After spending the winter months at home in PJ’s, undergoing pre-China Pimsleur coursework, muttering out loud to my Doberman “wo bu ming bai” (“I have no idea what the heck you are saying to me”); followed by spring months honing my Putonghua with the dry-cleaner (who I later found out is Korean!), I have gone and returned from a 3 week jaunt across the mainland of China and Hong Kong; and since forgotten most of my Mandarin. What I did grasp came in handy and generally broke the ice with locals—apparently it was hilarious that I, the blond-haired, blue-eyed wife of a partially Chinese husband, traveling with my partially Chinese father-in-law, was the only one who could bust out phrases in the native tongue.
As far as my goal of grasping the state of wine culture in the Motherland, that was a little more difficult. The first half of the trip was dedicated to adventure travel: we traipsed through remote-ish places with limited exposure to modern wine culture (we still found weird, fermented “wines” such as made from snakes).
The second half was dedicated to the major cities of Beijing, Shanghai and Hong Kong, but we had my 80+ year old in-laws, in-tow, and they weren’t particularly interested in patronizing wine bars or the kind of restaurant that might have a wine list (we ate a lot of down and dirty—and delicious—food geared towards locals). Yet, despite what I can hardly consider obstacles, I was still able to bring home a few observations about the state of the wine market for the mid-level consumer from both a retail and Café/Restaurant/Hotel standpoint. If you read my piece on Where I am going: China, you will remember I offered some market analysis and speculation, largely based on my reading of 3rdparty resources. Now that I have had two feet on their turf, I thought I would follow-up with a few impressions:
- Wines are CRAZY expensive on the mainland. China’s import tariff is staggeringly high at 50%; despite the abolishment of such tariffs in Hong Kong, Central is still sticking it to the ZhongGuoRen consumer and businesses. This is a short-sighted strategy given the huge, potential market and money to be made, particularly if the duty’s purpose is protectionism—a failing proposition as evidenced in history.
- Bottles that cost $10/20/30 in the United States sold closer to $30/60/90 in groceries or department stores. Yellowtail priced at $7 bucks in the United States, cost over $22 in a Shanghai shop.
- Wine by the glass at bars and restaurants is limited or non-existent. Most wine is sold by the bottle at such incredible mark-ups, even The Donald would blush. This was always the case at bars geared towards the Chinese. Bars and restos with broader international appeal, such as found in the Sanlitun district of Beijing or at wine bars operated by non-chinese (such as H.O.W. aka House of Wine in Shanghai, owned by a Frenchman), tended to have more interesting bottle selections with by the glass programs that were, relatively speaking, affordable.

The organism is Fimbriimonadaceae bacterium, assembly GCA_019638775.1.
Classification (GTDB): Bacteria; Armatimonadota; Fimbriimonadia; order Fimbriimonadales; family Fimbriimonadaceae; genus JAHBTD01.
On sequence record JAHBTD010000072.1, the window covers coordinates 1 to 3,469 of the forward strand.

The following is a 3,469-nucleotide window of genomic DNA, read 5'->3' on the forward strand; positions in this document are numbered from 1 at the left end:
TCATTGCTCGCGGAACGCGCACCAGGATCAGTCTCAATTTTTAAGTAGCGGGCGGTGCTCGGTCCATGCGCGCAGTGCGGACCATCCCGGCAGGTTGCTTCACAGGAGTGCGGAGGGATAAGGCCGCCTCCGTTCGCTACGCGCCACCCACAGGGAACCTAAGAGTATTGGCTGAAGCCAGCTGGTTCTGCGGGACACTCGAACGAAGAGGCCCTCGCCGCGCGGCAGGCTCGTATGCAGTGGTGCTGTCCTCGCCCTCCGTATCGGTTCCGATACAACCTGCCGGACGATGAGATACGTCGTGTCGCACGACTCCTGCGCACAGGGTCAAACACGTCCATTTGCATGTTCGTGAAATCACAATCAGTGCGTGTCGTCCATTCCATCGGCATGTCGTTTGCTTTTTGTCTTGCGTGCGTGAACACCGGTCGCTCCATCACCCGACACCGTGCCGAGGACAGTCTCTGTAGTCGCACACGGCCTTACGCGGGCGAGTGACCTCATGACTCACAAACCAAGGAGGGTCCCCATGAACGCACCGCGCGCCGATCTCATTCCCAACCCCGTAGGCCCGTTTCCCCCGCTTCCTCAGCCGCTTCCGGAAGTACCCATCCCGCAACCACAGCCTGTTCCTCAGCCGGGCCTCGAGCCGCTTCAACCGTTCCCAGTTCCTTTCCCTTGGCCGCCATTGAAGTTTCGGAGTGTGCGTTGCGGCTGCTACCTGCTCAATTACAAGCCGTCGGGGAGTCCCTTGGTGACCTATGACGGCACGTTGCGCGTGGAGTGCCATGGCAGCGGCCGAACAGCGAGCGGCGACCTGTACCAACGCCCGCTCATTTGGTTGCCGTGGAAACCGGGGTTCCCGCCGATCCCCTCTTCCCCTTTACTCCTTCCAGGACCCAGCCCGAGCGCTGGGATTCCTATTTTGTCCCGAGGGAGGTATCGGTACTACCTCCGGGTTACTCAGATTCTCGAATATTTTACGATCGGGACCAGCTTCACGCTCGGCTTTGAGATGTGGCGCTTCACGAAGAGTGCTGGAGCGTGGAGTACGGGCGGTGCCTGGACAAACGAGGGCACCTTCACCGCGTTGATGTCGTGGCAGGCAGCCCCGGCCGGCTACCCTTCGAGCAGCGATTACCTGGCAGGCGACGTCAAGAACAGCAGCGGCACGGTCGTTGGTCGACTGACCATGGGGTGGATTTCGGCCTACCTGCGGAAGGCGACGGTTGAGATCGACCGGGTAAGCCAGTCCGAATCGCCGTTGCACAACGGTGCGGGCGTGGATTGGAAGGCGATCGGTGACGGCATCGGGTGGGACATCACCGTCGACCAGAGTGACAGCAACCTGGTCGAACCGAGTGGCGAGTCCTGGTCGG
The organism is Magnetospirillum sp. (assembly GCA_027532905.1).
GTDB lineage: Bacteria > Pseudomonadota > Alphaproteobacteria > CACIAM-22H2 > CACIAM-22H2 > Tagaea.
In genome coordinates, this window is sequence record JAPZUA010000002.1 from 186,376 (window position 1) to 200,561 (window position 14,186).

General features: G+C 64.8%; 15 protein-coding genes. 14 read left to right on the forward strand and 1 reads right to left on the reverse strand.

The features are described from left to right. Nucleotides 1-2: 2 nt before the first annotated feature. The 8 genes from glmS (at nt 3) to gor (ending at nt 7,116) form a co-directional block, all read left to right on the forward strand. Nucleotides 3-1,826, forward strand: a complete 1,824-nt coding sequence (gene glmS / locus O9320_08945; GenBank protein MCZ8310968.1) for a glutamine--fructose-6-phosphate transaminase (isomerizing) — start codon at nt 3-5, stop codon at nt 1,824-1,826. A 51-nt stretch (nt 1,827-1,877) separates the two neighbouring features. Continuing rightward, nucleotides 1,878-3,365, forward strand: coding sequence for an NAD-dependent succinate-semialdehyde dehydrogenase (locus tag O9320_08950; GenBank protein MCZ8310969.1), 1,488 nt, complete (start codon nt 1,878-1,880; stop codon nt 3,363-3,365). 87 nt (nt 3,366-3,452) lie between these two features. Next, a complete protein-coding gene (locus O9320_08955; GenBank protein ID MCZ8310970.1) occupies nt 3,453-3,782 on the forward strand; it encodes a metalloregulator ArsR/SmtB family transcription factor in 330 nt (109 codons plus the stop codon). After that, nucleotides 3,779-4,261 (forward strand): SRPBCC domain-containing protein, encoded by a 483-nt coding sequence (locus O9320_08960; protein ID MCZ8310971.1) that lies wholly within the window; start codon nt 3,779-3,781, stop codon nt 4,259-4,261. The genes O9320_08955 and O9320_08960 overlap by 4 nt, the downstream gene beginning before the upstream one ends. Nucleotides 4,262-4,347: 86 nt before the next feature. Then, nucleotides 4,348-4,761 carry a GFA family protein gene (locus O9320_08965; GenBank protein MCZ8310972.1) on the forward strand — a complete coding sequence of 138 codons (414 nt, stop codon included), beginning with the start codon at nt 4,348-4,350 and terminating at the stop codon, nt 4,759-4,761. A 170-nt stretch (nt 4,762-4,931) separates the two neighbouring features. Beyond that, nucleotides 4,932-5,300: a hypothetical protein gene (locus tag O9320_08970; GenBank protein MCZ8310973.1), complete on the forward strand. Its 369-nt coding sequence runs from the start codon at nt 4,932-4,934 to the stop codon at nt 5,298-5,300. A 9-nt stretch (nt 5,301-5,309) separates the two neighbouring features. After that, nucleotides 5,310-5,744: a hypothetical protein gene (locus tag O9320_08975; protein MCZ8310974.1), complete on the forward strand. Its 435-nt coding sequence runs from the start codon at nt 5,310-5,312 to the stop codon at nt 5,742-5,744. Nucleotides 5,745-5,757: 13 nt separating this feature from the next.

- Horrible storage conditions. Apparently importers don’t include leaflets on ideal storage temps when they drop off their shipments. We saw countless bottles of wine—some high-priced Bordeaux(!)—standing upright, baking in sunny windows, and covered with dust.
- There were entire wine shops dedicated to high-end Bordeaux and Barolo. Nothing else. All luxury, no middle ground, all over-priced.
- Wine shops with a broader selection, still tended to carry 60-70% French wine. They are obsessed with it. Second place goes to Italy, but only Barolo and wines from Tuscany. I keep reading the American wine companies have made the biggest dent in the market, but from the ground, it all looked French and Italian to me.
- The “high-end” or better Chinese wines, mentioned in my previous article, were very difficult to find. Grace Vineyards, for instance, never graced a shelf I surveyed. Granted, I didn’t have time for major recon of every city’s best shops, so take that with a few salty granules.
- Mid-range and low-end wines from the most prolific Chinese producers such as Great Wall and Changyu, were available in a few spots, but again, not as common as I expected. We managed to find a shop in Lijiang that sold some mid-range stuff ($25), so we bought a bottle of Changyu red for tasting. See my post on that bottle.
All in all, China has massive market potential and those getting an early foot in the door should make some bucks—whether through importing or working with local wineries, such as international partnerships with Chinese vineyards. For those of us more interested in unique, small-produced wines from less trendy regions, Hong Kong has a population more open to learning and experimenting without any of the tariffs.